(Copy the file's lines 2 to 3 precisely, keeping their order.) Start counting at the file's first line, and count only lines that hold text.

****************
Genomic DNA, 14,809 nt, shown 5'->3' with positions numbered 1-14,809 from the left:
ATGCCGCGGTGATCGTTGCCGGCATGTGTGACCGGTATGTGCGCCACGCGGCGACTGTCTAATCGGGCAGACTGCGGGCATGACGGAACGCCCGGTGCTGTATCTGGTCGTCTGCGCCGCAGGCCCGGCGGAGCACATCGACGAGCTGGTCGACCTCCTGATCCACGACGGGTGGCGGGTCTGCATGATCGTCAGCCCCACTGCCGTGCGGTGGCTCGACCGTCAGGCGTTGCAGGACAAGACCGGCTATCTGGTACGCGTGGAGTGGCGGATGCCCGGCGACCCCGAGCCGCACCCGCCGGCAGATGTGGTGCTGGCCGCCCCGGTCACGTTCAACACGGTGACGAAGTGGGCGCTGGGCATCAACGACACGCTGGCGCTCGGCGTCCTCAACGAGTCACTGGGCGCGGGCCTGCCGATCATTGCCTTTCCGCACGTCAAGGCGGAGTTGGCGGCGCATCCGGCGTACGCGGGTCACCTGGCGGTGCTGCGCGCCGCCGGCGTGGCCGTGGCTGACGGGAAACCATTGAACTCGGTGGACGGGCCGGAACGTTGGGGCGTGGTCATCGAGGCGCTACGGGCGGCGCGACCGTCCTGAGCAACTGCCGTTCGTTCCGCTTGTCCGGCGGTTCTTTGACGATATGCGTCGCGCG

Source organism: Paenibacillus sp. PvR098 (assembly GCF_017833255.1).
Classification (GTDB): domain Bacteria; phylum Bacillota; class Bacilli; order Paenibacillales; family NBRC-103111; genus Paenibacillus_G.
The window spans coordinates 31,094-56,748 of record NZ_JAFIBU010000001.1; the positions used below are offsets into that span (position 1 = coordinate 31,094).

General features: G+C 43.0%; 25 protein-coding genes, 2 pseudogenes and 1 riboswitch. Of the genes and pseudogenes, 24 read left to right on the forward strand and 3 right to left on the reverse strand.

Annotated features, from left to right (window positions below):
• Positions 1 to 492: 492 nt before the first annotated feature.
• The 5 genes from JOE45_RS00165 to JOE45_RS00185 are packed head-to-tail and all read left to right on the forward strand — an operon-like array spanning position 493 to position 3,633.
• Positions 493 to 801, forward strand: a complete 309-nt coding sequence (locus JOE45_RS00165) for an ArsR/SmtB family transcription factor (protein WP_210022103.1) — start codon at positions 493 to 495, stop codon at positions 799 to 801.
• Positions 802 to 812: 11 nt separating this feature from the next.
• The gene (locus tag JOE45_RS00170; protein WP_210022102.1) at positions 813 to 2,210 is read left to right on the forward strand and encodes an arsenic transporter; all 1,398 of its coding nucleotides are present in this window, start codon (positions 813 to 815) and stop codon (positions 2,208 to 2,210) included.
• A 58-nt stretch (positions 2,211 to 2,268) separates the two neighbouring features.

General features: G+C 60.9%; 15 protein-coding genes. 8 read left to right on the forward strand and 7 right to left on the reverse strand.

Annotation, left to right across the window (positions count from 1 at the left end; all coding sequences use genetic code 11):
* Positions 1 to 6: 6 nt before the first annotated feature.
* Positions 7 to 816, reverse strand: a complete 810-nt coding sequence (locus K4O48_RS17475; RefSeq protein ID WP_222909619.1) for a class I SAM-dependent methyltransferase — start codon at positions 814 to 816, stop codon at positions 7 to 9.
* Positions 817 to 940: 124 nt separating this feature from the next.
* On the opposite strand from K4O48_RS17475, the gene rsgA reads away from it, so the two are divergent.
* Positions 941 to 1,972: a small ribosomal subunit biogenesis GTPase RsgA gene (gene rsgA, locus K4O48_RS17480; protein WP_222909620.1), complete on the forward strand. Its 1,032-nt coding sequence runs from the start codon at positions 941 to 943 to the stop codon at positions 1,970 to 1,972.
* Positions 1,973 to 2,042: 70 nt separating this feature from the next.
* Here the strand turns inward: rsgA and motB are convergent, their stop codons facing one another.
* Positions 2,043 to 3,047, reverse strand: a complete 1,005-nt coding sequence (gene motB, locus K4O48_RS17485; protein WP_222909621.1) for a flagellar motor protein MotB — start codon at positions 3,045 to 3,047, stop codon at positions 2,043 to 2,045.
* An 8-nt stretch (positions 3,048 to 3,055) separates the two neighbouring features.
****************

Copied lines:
ATGCCGCGGTGATCGTTGCCGGCATGTGTGACCGGTATGTGCGCCACGCGGCGACTGTCTAATCGGGCAGACTGCGGGCATGACGGAACGCCCGGTGCTGTATCTGGTCGTCTGCGCCGCAGGCCCGGCGGAGCACATCGACGAGCTGGTCGACCTCCTGATCCACGACGGGTGGCGGGTCTGCATGATCGTCAGCCCCACTGCCGTGCGGTGGCTCGACCGTCAGGCGTTGCAGGACAAGACCGGCTATCTGGTACGCGTGGAGTGGCGGATGCCCGGCGACCCCGAGCCGCACCCGCCGGCAGATGTGGTGCTGGCCGCCCCGGTCACGTTCAACACGGTGACGAAGTGGGCGCTGGGCATCAACGACACGCTGGCGCTCGGCGTCCTCAACGAGTCACTGGGCGCGGGCCTGCCGATCATTGCCTTTCCGCACGTCAAGGCGGAGTTGGCGGCGCATCCGGCGTACGCGGGTCACCTGGCGGTGCTGCGCGCCGCCGGCGTGGCCGTGGCTGACGGGAAACCATTGAACTCGGTGGACGGGCCGGAACGTTGGGGCGTGGTCATCGAGGCGCTACGGGCGGCGCGACCGTCCTGAGCAACTGCCGTTCGTTCCGCTTGTCCGGCGGTTCTTTGACGATATGCGTCGCGCG

Source organism: Paenibacillus sp. PvR098 (assembly GCF_017833255.1).